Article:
Photographs – Photograph invitations require some forethought since most couples schedule a professional shoot long before sending out invitations. Just remember—the key to photo invitations is formatting and high-quality printing. Consult a professional service so that you and your partner look as beautiful as you both deserve.
Details and ornaments – Bows, letterpressing, foil, patterns—all of these touches give a design its personality. But, if you add too many, you’re looking at a cluttered and mistake-prone print. Stick with a few recurring motifs that match your wedding venue, like red floral watercolors for a garden wedding.
Press pause before buying that 100-pack of stamps. Until you know the exact weight and size of your invitations, it’s best to save postage for after printing.
Many couples add enclosure cards—anything from RSVP cards to accommodation options—with their official wedding invitations. This means that invitation suites (aka, every stationery piece with your invitation) often weigh more than your typical card.
If you buy postage before knowing the exact weight, you might waste dollars on the wrong stamps. Stay patient and wait until you have a final postage price.
At the end of the day, most invitation mistakes are human errors. Whether you’re rushed, stressed, or just plain forgetful, submitting your design without proofreading is a recipe for typos. Usually, failing to double-check leads to:
Misspelling – While not as important as your marriage license, the spelling on your wedding invitations should be correct. Make sure that you confirm all names with other parties before submitting.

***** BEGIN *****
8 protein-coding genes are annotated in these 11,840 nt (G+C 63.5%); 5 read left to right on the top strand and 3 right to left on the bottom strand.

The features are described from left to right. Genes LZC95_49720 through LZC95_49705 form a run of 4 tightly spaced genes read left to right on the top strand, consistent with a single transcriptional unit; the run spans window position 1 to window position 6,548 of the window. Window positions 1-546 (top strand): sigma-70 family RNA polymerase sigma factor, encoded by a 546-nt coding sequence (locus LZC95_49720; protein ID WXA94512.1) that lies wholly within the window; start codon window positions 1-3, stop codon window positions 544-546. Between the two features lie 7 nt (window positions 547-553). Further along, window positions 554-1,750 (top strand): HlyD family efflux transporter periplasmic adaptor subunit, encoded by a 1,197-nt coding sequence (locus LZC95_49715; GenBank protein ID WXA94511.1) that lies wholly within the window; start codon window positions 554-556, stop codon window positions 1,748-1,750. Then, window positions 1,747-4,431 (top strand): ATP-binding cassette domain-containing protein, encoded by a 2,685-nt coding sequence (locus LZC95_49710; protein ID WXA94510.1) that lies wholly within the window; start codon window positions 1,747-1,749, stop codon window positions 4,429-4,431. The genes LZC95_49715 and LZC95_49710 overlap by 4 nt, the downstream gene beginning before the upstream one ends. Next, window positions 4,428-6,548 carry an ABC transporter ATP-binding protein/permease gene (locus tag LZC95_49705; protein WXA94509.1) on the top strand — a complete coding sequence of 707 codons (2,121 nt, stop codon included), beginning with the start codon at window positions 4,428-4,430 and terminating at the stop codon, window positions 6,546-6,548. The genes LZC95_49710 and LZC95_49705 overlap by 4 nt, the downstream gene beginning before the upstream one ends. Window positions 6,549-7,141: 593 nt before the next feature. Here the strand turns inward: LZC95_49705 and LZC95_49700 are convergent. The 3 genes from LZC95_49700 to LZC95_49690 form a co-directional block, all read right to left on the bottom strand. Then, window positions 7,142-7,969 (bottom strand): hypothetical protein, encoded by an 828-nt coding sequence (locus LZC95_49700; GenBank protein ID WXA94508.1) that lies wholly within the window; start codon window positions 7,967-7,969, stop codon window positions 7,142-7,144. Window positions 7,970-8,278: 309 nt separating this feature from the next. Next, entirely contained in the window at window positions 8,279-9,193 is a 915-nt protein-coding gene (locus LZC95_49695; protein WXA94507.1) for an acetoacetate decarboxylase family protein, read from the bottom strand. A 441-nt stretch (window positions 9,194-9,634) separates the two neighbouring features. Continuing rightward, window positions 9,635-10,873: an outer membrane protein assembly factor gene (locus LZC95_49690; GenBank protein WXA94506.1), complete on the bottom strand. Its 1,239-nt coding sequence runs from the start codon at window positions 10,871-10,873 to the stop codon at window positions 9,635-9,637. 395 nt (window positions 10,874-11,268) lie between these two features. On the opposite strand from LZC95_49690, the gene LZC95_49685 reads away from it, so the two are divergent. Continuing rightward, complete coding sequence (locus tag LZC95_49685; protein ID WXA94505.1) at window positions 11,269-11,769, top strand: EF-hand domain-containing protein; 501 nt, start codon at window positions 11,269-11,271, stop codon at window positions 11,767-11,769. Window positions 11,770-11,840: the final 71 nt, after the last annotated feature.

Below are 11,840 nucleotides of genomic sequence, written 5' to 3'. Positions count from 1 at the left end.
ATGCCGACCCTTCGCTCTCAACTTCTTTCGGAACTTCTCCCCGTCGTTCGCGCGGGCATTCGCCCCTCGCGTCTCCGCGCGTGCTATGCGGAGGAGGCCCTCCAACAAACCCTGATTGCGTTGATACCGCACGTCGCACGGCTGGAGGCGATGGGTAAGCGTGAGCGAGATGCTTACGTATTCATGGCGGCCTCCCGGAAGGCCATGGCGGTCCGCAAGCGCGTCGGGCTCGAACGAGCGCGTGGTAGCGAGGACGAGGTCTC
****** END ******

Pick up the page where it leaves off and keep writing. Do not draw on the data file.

Incorrect information – Copy and pasted the wrong address for your RSVP venue? Faulty information can mislead guests, even causing inaccurate bookings. Cross-check all locations, times, wedding date, and other information beforehand.
Missing information – Maybe it slipped your mind, or maybe it’s a printing mistake. Either way, missing information can leave guests confused or out of the loop. Luckily, these mistakes are the easiest to fix without sending a new round of invitations.
We love when couples get excited about their invitation design—but don’t put the cart before the horse. Jumping ahead of your guest list usually leads to inappropriate invitation orders.
Too few invitations, and you’ll be scrambling for new prints at the last minute. Too many, and you’re sitting on wasted money and paper. Try to finalize your guest list before placing your full invitation order.
Another general safety rule? Order 10-15 more invitations than your final guest count. That way, you have a little wiggle room for any pop-up guests (and can keep one as a memento).
You know the saying—hindsight is 20-20. But to avoid regret, you should test that foresight. With the right care, attention to detail, and external help, you can avoid all slipups with your wedding invitations.